|IHMC showing draws more attention to the region
Dec. 22, 2013
...While Airbus promises to make the Gulf Coast region a showcase in the field of
aerospace, a home-grown organization that's attracted some of the best scientific talent in
the world is making this region a showcase in the dynamic and growing field of robotics.
...The Pensacola-based Florida Institute for Human and Machine Cognition came in
second in a two-day robotic competition at Homestead-Miami Speedway this weekend,
beaten only be a team from Japan. Sixteen teams competed, and IHMC outscored every
team from the United States, including Carnegie Mellon, MIT, NASA and other
internationally known names.
...IHMC scored 20 points overall, and received perfect scores in five of the eight
challenges. IHMC and seven other competitors will be moving on in the finals of the
DARPA robotics challenge and the millions in grant money.
...The competition was the second phase of a multi-phase challenge that won’t wrap up
until next year at the earliest. IHMC won the first challenge, handily beating all competitors
when it scored the most points in the virtual competition during the summer.
...The second phase in Miami involved incorporating those computer programs into full-
scale working robot models and having them compete in eight challenges, including
driving cars, climbing ladders and using power tools. The challenge tested the robots'
mobility, dexterity, perception and autonomous operations.
...The winning robot of this phase was S-One, a two-legged robot built by engineers at
Japan’s SCHAFT Inc., a robotics firm owned by Google. It scored 27 of a possible 32
points across all challenges. IHMC scored 20, two better than third-place Carnegie Mellon
and four better than MIT.
...IHMC was one of the seven competitors from the first phase that received a robot from
DARPA, the 6-foot-tall Atlas built by Boston Dynamics, recently purchased by Google.
The other competitors built robots specifically for this competition.
..."It was an incredible two days at the DARPA Challenge, full of ups and downs,” said Ken
Ford, founder and CEO of IHMC. He said the Pensacola team had only four points at the
end of Friday's first day competition, “but went on a tear on day two, dropping only two
...An article in Live Science said IHMC Robotics “had an impressive showing during the
second day of competition, making efforts to close the gap between the top two teams.
When the team's two-legged humanoid robot successfully navigated through three
different types of doorways, the robot's engineers and the surrounding spectators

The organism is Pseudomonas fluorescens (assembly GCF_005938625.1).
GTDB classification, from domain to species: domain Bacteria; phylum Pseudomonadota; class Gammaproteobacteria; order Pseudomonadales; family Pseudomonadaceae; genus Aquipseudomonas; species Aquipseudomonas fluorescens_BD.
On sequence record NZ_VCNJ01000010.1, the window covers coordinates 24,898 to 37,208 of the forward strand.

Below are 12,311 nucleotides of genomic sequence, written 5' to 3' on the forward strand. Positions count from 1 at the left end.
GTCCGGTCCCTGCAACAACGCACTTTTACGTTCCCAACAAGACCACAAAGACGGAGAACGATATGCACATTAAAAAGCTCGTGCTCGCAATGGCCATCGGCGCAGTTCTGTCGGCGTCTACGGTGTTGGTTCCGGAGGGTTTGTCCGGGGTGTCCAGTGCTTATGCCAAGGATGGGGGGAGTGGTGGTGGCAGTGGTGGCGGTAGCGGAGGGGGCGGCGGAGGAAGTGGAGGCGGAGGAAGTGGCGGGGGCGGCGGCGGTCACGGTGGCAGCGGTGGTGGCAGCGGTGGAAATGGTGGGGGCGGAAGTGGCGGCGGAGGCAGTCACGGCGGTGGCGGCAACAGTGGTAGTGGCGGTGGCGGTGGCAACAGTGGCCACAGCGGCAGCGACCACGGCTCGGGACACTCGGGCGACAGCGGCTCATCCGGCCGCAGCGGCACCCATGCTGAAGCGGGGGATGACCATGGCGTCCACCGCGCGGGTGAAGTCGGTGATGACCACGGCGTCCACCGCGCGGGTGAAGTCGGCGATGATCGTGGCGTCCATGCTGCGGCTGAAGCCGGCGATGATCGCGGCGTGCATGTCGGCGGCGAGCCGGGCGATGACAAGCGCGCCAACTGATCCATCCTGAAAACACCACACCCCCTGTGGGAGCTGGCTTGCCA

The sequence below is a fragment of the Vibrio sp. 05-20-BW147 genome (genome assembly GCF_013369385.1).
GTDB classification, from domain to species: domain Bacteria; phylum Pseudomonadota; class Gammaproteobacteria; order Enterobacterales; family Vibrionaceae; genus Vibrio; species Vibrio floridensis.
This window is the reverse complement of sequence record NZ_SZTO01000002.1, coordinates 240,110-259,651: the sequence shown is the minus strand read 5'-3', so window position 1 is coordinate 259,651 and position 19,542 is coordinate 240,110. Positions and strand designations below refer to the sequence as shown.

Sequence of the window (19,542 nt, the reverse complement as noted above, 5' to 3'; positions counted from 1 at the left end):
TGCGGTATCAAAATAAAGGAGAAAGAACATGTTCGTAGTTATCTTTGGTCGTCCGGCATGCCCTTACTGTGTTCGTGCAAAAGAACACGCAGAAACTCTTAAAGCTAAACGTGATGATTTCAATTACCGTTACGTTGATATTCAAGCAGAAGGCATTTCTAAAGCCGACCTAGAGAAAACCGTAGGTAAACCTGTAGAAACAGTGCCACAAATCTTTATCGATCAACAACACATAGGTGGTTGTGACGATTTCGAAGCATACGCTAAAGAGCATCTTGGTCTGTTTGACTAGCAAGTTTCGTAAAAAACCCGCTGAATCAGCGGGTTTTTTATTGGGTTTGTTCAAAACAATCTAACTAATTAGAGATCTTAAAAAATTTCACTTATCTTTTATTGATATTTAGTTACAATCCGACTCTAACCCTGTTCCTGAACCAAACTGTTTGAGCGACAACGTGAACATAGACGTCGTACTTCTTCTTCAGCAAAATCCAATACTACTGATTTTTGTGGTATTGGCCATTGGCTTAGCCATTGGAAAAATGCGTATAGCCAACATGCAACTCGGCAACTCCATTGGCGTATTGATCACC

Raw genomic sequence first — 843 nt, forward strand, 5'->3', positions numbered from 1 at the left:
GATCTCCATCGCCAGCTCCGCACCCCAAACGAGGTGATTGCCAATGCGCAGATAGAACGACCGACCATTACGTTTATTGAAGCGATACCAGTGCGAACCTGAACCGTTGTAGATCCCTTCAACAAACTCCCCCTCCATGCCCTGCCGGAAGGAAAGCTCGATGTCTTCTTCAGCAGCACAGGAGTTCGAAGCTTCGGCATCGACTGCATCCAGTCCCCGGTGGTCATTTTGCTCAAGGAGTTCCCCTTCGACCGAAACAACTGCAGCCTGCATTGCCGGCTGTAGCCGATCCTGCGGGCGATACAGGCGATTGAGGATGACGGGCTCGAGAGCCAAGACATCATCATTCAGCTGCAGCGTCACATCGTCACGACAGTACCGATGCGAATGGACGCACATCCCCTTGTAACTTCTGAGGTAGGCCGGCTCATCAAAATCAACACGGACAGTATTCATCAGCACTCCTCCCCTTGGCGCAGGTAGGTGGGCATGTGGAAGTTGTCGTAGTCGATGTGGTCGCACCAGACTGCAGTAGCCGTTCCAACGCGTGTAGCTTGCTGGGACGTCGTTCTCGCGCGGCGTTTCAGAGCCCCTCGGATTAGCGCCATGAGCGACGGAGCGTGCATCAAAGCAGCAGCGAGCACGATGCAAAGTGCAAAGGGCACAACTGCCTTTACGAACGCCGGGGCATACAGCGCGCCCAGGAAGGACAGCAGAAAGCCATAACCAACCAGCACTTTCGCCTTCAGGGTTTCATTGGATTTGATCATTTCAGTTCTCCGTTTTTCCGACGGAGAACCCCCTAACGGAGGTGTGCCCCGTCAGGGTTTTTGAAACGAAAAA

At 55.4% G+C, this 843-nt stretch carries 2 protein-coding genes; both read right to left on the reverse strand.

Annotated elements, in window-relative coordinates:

erupted into loud cheers and applause.”
...Ford points out that all the competitors had problems with hardware, weather and
communications, “but the team persevered” and won Category B, those teams with
government-supplied Atlas robots, and finished second overall.
...Ford said IHMC’s budget was a small percentage of the budgets of the other front-
runners, and it was the only team in the top three using a bipedal humanoid robot. Other
top contenders used special purpose robots made specifically for this event.
...Indeed, the third-place team made up of engineers from Carnegie Mellon University and
the National Robotics Engineering Center in Pittsburgh, designed a 400-pound robot that
resembles a human but rolls on rubberized tracks like a tank, according to Live Science.
...DARPA, responsible for developing breakthrough technologies for the military,
organized the contest as a way to spur the development of new robots that could one day
respond to natural and man-made disasters.
...The highest-scoring teams will move on to the next phase of the competition, the
DARPA Robotics Finals, which will be held 12 to 18 months. Teams that move on to the
finals will have the chance to compete for $2 million in prize money.
...The strong finish of IHMC could go a long way towards the economic development of the
Gulf Coast region. The eyes of the international community transfixed on the Gulf Coast
region in 2012 when Airbus chose Mobile, Ala., for an A320 final assembly line.
...Actually, the region already had significant aerospace operations, including NASA’s
Stennis Space Center, Miss., and the Eglin Air Force Base, Fla., which develops aerial
weapons and is the home of the F-35 training center.
...But Airbus’ decision caused many to take a closer look at what the region has to offer.
...IHMC has been an important player in robotics and has built a solid international
reputation, but it’s not been widely known to the general public. The DARPA competition
may change that.
...And that attention could help the region's efforts in aerospace. Aviation is an important
user of robotic systems. In fact, one of the fastest-growing segments of aerospace is
unmanned, robotic aircraft.
...IHMC’s showing is another indication of what this region has to offer. - David Tortorano,